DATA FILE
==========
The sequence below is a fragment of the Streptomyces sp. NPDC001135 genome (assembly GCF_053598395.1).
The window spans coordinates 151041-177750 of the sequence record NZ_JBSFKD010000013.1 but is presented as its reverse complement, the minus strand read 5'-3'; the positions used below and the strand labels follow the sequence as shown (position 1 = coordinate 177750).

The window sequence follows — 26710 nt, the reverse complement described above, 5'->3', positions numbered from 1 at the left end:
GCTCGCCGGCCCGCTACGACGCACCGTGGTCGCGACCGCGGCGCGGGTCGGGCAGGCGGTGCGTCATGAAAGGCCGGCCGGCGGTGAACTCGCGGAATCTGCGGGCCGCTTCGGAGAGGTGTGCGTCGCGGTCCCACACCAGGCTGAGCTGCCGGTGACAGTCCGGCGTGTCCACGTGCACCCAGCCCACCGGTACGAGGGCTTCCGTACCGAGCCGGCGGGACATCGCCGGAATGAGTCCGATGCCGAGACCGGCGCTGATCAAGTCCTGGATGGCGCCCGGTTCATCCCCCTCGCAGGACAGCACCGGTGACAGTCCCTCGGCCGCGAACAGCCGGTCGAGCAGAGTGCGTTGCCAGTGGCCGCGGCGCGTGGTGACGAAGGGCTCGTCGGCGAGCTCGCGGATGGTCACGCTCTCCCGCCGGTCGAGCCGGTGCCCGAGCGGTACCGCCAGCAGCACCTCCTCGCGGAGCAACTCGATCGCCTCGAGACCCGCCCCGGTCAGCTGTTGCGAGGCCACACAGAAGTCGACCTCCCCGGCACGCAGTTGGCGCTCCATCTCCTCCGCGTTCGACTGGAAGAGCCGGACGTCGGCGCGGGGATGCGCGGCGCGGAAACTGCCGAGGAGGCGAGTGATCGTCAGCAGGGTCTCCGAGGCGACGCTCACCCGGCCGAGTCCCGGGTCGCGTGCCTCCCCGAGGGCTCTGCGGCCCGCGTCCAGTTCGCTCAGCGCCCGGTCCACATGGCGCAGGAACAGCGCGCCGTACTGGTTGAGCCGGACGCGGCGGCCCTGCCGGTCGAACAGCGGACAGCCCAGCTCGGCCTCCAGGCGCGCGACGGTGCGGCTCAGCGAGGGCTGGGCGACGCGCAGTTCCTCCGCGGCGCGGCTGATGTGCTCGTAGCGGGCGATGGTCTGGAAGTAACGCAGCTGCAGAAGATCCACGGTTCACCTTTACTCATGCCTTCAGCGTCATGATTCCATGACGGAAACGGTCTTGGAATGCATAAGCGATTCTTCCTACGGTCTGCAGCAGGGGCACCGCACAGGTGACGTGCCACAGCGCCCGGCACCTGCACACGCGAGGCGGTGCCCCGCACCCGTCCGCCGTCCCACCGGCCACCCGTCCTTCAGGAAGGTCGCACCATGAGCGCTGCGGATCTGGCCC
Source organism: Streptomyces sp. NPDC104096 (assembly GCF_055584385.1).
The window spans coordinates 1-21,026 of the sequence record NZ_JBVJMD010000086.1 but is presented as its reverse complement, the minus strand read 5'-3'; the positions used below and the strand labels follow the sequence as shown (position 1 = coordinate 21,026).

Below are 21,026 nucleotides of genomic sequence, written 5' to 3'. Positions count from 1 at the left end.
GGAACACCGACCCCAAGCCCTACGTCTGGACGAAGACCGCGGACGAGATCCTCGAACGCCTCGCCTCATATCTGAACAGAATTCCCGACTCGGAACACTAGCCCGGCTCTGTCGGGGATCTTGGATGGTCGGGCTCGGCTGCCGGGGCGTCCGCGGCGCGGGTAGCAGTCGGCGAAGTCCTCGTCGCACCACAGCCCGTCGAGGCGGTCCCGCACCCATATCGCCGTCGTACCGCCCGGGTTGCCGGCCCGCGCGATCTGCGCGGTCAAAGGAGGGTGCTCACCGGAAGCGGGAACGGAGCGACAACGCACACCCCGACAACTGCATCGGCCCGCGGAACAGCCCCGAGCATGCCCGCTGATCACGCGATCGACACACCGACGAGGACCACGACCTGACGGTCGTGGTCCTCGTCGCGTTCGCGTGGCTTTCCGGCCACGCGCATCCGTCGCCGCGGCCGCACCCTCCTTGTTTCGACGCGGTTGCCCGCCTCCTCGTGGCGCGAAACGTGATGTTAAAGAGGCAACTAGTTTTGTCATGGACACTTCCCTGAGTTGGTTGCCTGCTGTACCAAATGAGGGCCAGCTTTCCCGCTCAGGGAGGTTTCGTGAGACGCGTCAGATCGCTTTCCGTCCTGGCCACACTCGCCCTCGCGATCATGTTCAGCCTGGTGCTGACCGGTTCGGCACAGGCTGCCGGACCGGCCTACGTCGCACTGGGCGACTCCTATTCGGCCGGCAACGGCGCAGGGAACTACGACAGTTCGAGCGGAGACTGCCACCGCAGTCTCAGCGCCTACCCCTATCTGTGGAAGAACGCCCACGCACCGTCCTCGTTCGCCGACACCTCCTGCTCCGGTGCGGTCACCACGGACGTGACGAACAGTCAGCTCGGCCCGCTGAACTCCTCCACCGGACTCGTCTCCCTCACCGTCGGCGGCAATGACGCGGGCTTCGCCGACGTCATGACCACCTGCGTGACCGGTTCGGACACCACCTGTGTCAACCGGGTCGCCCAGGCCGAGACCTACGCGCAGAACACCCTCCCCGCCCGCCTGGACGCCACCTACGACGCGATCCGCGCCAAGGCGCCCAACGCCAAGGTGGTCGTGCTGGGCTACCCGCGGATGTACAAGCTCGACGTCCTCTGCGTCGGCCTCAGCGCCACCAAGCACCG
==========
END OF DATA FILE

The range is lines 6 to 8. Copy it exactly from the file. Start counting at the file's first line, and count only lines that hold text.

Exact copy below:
The window spans coordinates 1-21,026 of the sequence record NZ_JBVJMD010000086.1 but is presented as its reverse complement, the minus strand read 5'-3'; the positions used below and the strand labels follow the sequence as shown (position 1 = coordinate 21,026).

Below are 21,026 nucleotides of genomic sequence, written 5' to 3'. Positions count from 1 at the left end.
GGAACACCGACCCCAAGCCCTACGTCTGGACGAAGACCGCGGACGAGATCCTCGAACGCCTCGCCTCATATCTGAACAGAATTCCCGACTCGGAACACTAGCCCGGCTCTGTCGGGGATCTTGGATGGTCGGGCTCGGCTGCCGGGGCGTCCGCGGCGCGGGTAGCAGTCGGCGAAGTCCTCGTCGCACCACAGCCCGTCGAGGCGGTCCCGCACCCATATCGCCGTCGTACCGCCCGGGTTGCCGGCCCGCGCGATCTGCGCGGTCAAAGGAGGGTGCTCACCGGAAGCGGGAACGGAGCGACAACGCACACCCCGACAACTGCATCGGCCCGCGGAACAGCCCCGAGCATGCCCGCTGATCACGCGATCGACACACCGACGAGGACCACGACCTGACGGTCGTGGTCCTCGTCGCGTTCGCGTGGCTTTCCGGCCACGCGCATCCGTCGCCGCGGCCGCACCCTCCTTGTTTCGACGCGGTTGCCCGCCTCCTCGTGGCGCGAAACGTGATGTTAAAGAGGCAACTAGTTTTGTCATGGACACTTCCCTGAGTTGGTTGCCTGCTGTACCAAATGAGGGCCAGCTTTCCCGCTCAGGGAGGTTTCGTGAGACGCGTCAGATCGCTTTCCGTCCTGGCCACACTCGCCCTCGCGATCATGTTCAGCCTGGTGCTGACCGGTTCGGCACAGGCTGCCGGACCGGCCTACGTCGCACTGGGCGACTCCTATTCGGCCGGCAACGGCGCAGGGAACTACGACAGTTCGAGCGGAGACTGCCACCGCAGTCTCAGCGCCTACCCCTATCTGTGGAAGAACGCCCACGCACCGTCCTCGTTCGCCGACACCTCCTGCTCCGGTGCGGTCACCACGGACGTGACGAACAGTCAGCTCGGCCCGCTGAACTCCTCCACCGGACTCGTCTCCCTCACCGTCGGCGGCAATGACGCGGGCTTCGCCGACGTCATGACCACCTGCGTGACCGGTTCGGACACCACCTGTGTCAACCGGGTCGCCCAGGCCGAGACCTACGCGCAGAACACCCTCCCCGCCCGCCTGGACGCCACCTACGACGCGATCCGCGCCAAGGCGCCCAACGCCAAGGTGGTCGTGCTGGGCTACCCGCGGATGTACAAGCTCGACGTCCTCTGCGTCGGCCTCAGCGCCACCAAGCACCG